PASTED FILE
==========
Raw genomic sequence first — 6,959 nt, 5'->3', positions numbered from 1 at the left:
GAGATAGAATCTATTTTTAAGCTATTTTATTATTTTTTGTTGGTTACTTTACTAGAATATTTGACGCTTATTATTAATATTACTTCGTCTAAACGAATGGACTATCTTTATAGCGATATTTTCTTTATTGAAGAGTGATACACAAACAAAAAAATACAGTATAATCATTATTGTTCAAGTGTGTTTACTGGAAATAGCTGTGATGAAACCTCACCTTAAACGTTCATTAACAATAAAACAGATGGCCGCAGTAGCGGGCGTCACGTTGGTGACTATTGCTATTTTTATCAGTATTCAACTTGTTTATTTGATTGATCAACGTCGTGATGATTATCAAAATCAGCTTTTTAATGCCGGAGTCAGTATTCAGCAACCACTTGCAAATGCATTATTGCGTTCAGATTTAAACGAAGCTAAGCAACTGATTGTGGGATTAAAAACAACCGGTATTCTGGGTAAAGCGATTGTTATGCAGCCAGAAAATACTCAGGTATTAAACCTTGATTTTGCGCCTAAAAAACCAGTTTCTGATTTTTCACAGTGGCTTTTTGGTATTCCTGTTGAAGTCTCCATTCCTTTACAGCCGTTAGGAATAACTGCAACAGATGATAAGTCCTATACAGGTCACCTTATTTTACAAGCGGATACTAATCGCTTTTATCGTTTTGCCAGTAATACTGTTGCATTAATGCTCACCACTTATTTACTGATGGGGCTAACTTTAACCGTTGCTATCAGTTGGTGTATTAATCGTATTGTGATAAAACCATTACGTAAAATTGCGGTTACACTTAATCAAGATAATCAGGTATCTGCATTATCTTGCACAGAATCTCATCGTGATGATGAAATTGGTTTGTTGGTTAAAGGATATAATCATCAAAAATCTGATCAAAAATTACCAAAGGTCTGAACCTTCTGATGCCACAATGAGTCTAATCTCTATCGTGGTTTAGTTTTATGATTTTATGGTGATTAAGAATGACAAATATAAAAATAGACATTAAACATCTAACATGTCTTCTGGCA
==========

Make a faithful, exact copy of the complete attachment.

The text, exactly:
Raw genomic sequence first — 6,959 nt, 5'->3', positions numbered from 1 at the left:
GAGATAGAATCTATTTTTAAGCTATTTTATTATTTTTTGTTGGTTACTTTACTAGAATATTTGACGCTTATTATTAATATTACTTCGTCTAAACGAATGGACTATCTTTATAGCGATATTTTCTTTATTGAAGAGTGATACACAAACAAAAAAATACAGTATAATCATTATTGTTCAAGTGTGTTTACTGGAAATAGCTGTGATGAAACCTCACCTTAAACGTTCATTAACAATAAAACAGATGGCCGCAGTAGCGGGCGTCACGTTGGTGACTATTGCTATTTTTATCAGTATTCAACTTGTTTATTTGATTGATCAACGTCGTGATGATTATCAAAATCAGCTTTTTAATGCCGGAGTCAGTATTCAGCAACCACTTGCAAATGCATTATTGCGTTCAGATTTAAACGAAGCTAAGCAACTGATTGTGGGATTAAAAACAACCGGTATTCTGGGTAAAGCGATTGTTATGCAGCCAGAAAATACTCAGGTATTAAACCTTGATTTTGCGCCTAAAAAACCAGTTTCTGATTTTTCACAGTGGCTTTTTGGTATTCCTGTTGAAGTCTCCATTCCTTTACAGCCGTTAGGAATAACTGCAACAGATGATAAGTCCTATACAGGTCACCTTATTTTACAAGCGGATACTAATCGCTTTTATCGTTTTGCCAGTAATACTGTTGCATTAATGCTCACCACTTATTTACTGATGGGGCTAACTTTAACCGTTGCTATCAGTTGGTGTATTAATCGTATTGTGATAAAACCATTACGTAAAATTGCGGTTACACTTAATCAAGATAATCAGGTATCTGCATTATCTTGCACAGAATCTCATCGTGATGATGAAATTGGTTTGTTGGTTAAAGGATATAATCATCAAAAATCTGATCAAAAATTACCAAAGGTCTGAACCTTCTGATGCCACAATGAGTCTAATCTCTATCGTGGTTTAGTTTTATGATTTTATGGTGATTAAGAATGACAAATATAAAAATAGACATTAAACATCTAACATGTCTTCTGGCA